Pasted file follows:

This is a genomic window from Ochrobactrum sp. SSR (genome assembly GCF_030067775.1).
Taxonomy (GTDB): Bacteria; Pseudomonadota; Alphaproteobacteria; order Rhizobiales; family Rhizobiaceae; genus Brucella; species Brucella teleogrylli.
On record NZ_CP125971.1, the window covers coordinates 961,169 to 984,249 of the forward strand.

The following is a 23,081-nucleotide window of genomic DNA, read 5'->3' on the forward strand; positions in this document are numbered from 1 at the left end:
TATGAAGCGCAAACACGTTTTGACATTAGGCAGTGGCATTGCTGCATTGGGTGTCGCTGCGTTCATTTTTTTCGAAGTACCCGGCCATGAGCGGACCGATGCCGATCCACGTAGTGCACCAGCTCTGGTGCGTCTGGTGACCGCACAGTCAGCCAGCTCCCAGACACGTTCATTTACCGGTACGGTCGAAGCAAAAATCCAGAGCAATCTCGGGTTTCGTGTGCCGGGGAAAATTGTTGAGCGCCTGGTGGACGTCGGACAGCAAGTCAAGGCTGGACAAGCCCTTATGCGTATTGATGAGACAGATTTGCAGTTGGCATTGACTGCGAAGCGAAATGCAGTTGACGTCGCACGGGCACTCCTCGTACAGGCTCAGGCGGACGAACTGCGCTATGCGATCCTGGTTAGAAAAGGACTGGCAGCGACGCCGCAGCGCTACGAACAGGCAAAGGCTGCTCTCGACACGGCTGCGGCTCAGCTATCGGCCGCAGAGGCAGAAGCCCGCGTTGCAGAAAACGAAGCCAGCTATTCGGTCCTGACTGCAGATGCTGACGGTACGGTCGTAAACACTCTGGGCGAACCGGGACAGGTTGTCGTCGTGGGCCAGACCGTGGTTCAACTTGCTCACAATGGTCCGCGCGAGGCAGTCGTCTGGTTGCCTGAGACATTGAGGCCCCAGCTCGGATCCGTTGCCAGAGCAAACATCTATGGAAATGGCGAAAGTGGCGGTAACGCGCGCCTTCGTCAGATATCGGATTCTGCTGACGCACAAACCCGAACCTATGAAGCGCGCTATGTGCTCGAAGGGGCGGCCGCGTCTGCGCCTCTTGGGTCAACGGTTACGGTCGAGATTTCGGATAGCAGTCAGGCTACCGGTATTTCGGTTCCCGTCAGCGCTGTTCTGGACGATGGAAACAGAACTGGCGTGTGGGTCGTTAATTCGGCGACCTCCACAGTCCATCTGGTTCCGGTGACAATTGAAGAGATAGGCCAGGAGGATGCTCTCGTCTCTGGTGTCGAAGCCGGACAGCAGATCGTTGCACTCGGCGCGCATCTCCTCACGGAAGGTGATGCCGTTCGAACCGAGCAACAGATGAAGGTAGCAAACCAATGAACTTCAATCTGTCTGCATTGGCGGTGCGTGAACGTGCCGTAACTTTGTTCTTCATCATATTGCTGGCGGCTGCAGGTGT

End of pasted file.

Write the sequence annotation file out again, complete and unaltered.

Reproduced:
This is a genomic window from Ochrobactrum sp. SSR (genome assembly GCF_030067775.1).
Taxonomy (GTDB): Bacteria; Pseudomonadota; Alphaproteobacteria; order Rhizobiales; family Rhizobiaceae; genus Brucella; species Brucella teleogrylli.
On record NZ_CP125971.1, the window covers coordinates 961,169 to 984,249 of the forward strand.

The following is a 23,081-nucleotide window of genomic DNA, read 5'->3' on the forward strand; positions in this document are numbered from 1 at the left end:
TATGAAGCGCAAACACGTTTTGACATTAGGCAGTGGCATTGCTGCATTGGGTGTCGCTGCGTTCATTTTTTTCGAAGTACCCGGCCATGAGCGGACCGATGCCGATCCACGTAGTGCACCAGCTCTGGTGCGTCTGGTGACCGCACAGTCAGCCAGCTCCCAGACACGTTCATTTACCGGTACGGTCGAAGCAAAAATCCAGAGCAATCTCGGGTTTCGTGTGCCGGGGAAAATTGTTGAGCGCCTGGTGGACGTCGGACAGCAAGTCAAGGCTGGACAAGCCCTTATGCGTATTGATGAGACAGATTTGCAGTTGGCATTGACTGCGAAGCGAAATGCAGTTGACGTCGCACGGGCACTCCTCGTACAGGCTCAGGCGGACGAACTGCGCTATGCGATCCTGGTTAGAAAAGGACTGGCAGCGACGCCGCAGCGCTACGAACAGGCAAAGGCTGCTCTCGACACGGCTGCGGCTCAGCTATCGGCCGCAGAGGCAGAAGCCCGCGTTGCAGAAAACGAAGCCAGCTATTCGGTCCTGACTGCAGATGCTGACGGTACGGTCGTAAACACTCTGGGCGAACCGGGACAGGTTGTCGTCGTGGGCCAGACCGTGGTTCAACTTGCTCACAATGGTCCGCGCGAGGCAGTCGTCTGGTTGCCTGAGACATTGAGGCCCCAGCTCGGATCCGTTGCCAGAGCAAACATCTATGGAAATGGCGAAAGTGGCGGTAACGCGCGCCTTCGTCAGATATCGGATTCTGCTGACGCACAAACCCGAACCTATGAAGCGCGCTATGTGCTCGAAGGGGCGGCCGCGTCTGCGCCTCTTGGGTCAACGGTTACGGTCGAGATTTCGGATAGCAGTCAGGCTACCGGTATTTCGGTTCCCGTCAGCGCTGTTCTGGACGATGGAAACAGAACTGGCGTGTGGGTCGTTAATTCGGCGACCTCCACAGTCCATCTGGTTCCGGTGACAATTGAAGAGATAGGCCAGGAGGATGCTCTCGTCTCTGGTGTCGAAGCCGGACAGCAGATCGTTGCACTCGGCGCGCATCTCCTCACGGAAGGTGATGCCGTTCGAACCGAGCAACAGATGAAGGTAGCAAACCAATGAACTTCAATCTGTCTGCATTGGCGGTGCGTGAACGTGCCGTAACTTTGTTCTTCATCATATTGCTGGCGGCTGCAGGTGT